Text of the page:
Six reasons Brian Burke had to go

GM’s off-ice bluster and bombast never translated into success for the Leafs

Chris Young/CP

It’s been a carnival ride, this Brian Burke era: noisy, colourful, stomach-churning and ultimately unequal to the hype.

When he blew into town on a gale of rhetoric four years ago, the Toronto Maple Leafs GM promised to restore the lost grandeur of the NHL’s richest franchise. The team would be fast, he said; it would be “truculent.” The Stanley Cup awaited, and the media, more so perhaps than the fans, were pumped.

Instead, the Leafs limped through three losing seasons, missed the playoffs for their seventh straight year and became one of the league’s least intimidating clubs. Today, as NHL governors gathered to vote on a new collective bargaining agreement with the players, the new owners of Maple Leafs Sports and Entertainment announced they were cutting the cord, replacing Burke with his more buttoned-down assistant, Dave Nonis.

So ends the tenure of one of the most entertaining figures in NHL management–a white-headed throwback to hockey’s bygone era who seemed built to endure one of the game’s great crucibles.

Tom Anselmi, the president of MLSE, was reluctant today to get into the reasons for Burke’s firing–beyond the self-evident ones. “You’ve got new owners who just bought into a company,” he said in reference to the Bell and Rogers partnership that completed its purchase of the team last summer. “They were evaluating people and the hockey club and that evaluation included how the team was doing, how it finished up last season.”

But there were suggestions today that Rogers and Bell executives were unimpressed by Burke’s bluster. And one cannot discount the effect of sorrow. In February 2010, Burke’s son Brendan was killed in a car accident; the GM was candid about how deeply he was affected by the loss (Anselmi, for the record, said the dismissal “had nothing to do with Brian’s personal life”).

Still, Burke’s record of misjudgment in Toronto is surprising, considering his deep roots in the game and his previous success as an executive with the Vancouver Canucks, the Anaheim Ducks and league offices.

To help explain why, in Anselmi’s words, the relationship between Burke and his corporate masters “wasn’t going to work,” we compiled a brief list of his blunders and misdemeanours during his time with the Leafs. None alone is enough to get a GM fired. But each is cringeworthy, and together they have delivered the Leafs to their current state.

The Phil Kessel deal: The speedy winger Burke acquired from Boston in Sept. 2009 is a bona fide scoring star, but Kessel is anything but truculent, and the price was too high. With the picks they got in return, Boston drafted forward Tyler Seguin, a more complete player than Kessel, and Dougie Hamilton, one of the best junior-aged defencemen in the game.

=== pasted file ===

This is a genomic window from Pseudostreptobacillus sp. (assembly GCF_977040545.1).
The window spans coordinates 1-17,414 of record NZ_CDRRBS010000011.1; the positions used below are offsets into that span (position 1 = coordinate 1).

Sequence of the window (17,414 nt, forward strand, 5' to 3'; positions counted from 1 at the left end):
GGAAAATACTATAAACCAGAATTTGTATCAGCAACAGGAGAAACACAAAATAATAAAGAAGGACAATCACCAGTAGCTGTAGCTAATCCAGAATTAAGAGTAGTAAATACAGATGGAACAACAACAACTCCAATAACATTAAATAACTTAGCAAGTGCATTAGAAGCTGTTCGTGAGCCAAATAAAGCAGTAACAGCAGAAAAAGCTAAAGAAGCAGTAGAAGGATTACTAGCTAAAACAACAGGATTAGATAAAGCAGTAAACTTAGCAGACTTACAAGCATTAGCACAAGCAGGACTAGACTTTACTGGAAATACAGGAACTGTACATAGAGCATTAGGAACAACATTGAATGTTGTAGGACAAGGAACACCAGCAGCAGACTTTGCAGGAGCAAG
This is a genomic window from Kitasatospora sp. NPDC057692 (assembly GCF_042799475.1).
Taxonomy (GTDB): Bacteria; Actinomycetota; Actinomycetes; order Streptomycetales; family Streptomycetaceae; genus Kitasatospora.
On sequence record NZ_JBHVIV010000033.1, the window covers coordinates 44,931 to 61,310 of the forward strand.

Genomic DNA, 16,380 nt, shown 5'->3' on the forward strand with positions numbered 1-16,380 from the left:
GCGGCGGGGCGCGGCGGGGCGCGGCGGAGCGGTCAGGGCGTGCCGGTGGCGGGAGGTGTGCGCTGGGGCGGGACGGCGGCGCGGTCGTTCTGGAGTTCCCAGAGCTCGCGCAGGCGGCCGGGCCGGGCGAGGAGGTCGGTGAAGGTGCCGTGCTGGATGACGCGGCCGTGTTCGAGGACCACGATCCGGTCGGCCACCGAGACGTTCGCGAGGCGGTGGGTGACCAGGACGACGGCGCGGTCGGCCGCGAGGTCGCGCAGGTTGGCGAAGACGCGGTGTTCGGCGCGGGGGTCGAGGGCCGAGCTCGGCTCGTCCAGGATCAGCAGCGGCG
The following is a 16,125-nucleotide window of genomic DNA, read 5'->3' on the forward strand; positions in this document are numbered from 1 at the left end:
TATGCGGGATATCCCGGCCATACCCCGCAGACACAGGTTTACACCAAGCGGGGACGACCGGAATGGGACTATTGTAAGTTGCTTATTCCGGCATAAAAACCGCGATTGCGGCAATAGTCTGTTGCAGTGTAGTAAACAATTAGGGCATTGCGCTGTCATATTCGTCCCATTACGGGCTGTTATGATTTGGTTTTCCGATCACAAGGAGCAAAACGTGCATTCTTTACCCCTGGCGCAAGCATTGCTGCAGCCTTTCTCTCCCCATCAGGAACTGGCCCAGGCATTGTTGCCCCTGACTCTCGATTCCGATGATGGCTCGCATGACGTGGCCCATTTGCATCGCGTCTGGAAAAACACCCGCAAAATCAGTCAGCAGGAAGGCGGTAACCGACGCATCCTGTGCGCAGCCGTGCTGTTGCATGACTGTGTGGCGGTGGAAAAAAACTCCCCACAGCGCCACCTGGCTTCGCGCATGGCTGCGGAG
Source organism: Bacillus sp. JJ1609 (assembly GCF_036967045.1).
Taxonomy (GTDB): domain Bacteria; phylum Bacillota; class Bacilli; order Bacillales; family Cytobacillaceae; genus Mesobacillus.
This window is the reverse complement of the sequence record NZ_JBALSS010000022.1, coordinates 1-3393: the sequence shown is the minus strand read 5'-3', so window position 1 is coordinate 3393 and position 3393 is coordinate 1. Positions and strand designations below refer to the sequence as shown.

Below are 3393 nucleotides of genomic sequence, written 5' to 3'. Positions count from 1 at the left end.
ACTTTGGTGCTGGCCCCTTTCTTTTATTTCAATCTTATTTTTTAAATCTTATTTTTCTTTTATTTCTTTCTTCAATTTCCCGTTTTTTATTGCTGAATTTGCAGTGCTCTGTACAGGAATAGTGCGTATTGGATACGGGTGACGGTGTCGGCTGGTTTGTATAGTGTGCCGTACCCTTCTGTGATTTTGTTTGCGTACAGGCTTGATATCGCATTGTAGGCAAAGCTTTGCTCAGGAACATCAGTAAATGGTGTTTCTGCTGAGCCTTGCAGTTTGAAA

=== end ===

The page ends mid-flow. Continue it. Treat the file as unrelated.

Mike Komisarek: Burke signed the hulking defenceman to a whopping five-year, $22.5-million contract just as his game went into decline. Injuries followed, and this summer Komisarek will be a prime candidate for a so-called “amnesty buyout,” where teams are permitted to pay out a player in order to gain room under the league’s salary cap.

Free-agent lethargy: Not once but twice during his term with the Leafs Burke was away from the office on July 1, the day teams compete for the season’s crop of unrestricted free agents. Hard to know whether his presence would have helped the Leafs land a star like, say, Brad Richards. And in both cases, Burke was supporting worthy causes. Still, to Leaf fans, the optics weren’t great.

Goaltending woes: J.S. Giguere couldn’t rediscover his old magic. Jonas “the Monster” Gustavsson was monstrously bad. James Reimer suffered head injuries. In four years, Burke never quite found the right man to play the game’s most important position.

Roberto Luongo: Burke saw the enigmatic star from St. Leonard, Que. as a potential solution to the Leafs’ goalie grief, but the time to get him was last summer. Luongo is in the third year of a 12-year contract, which was designed to get around the league’s old salary cap system. Now under complex provisions of the new CBA, the Leafs would take a serious cap hit if they traded for Luongo and he failed to play out the entire contract. He’ll be 43 when it expires.

Ron Wilson: Loyalty’s a virtue, but Burke left his former college roommate in place long after it became clear Wilson wouldn’t succeed. So long, in fact, that the fans were chanting “Fire Wilson!” as the Leafs floundered last season—a humiliation Burke then used as cover to let the coach go, saying keeping him in place would “cruel and unusual punishment.”

The credit side of Burke’s ledger is not empty, of course. Kessel may yet have his day, and James Van Riemsdyk, a rangy, talented winger acquired from Philadelphia, seems good return for Luke Schenn, the player Burke dealt to get him. Nazim Kadri, one of the Leafs’ top prospects, is excelling this season in the American Hockey League.

Burke was also a fine ambassador for the team in the city, donating time and money generously and standing tall for the causes in which he believes.

But good will doesn’t show in the NHL standings, and Anselmi has acknowledged that this move was months in the planning, that a change in leadership and direction was in order. If that’s true, it seems odd they’d opt for Nonis, who has a history with the current GM in Vancouver and Toronto, and who had a hand in running the team during its last four dismal seasons.

But Nonis is different. More withheld. More corporate. And not named Brian Burke. Until the Leafs go on their first losing streak, those are all things that will work in his favour.

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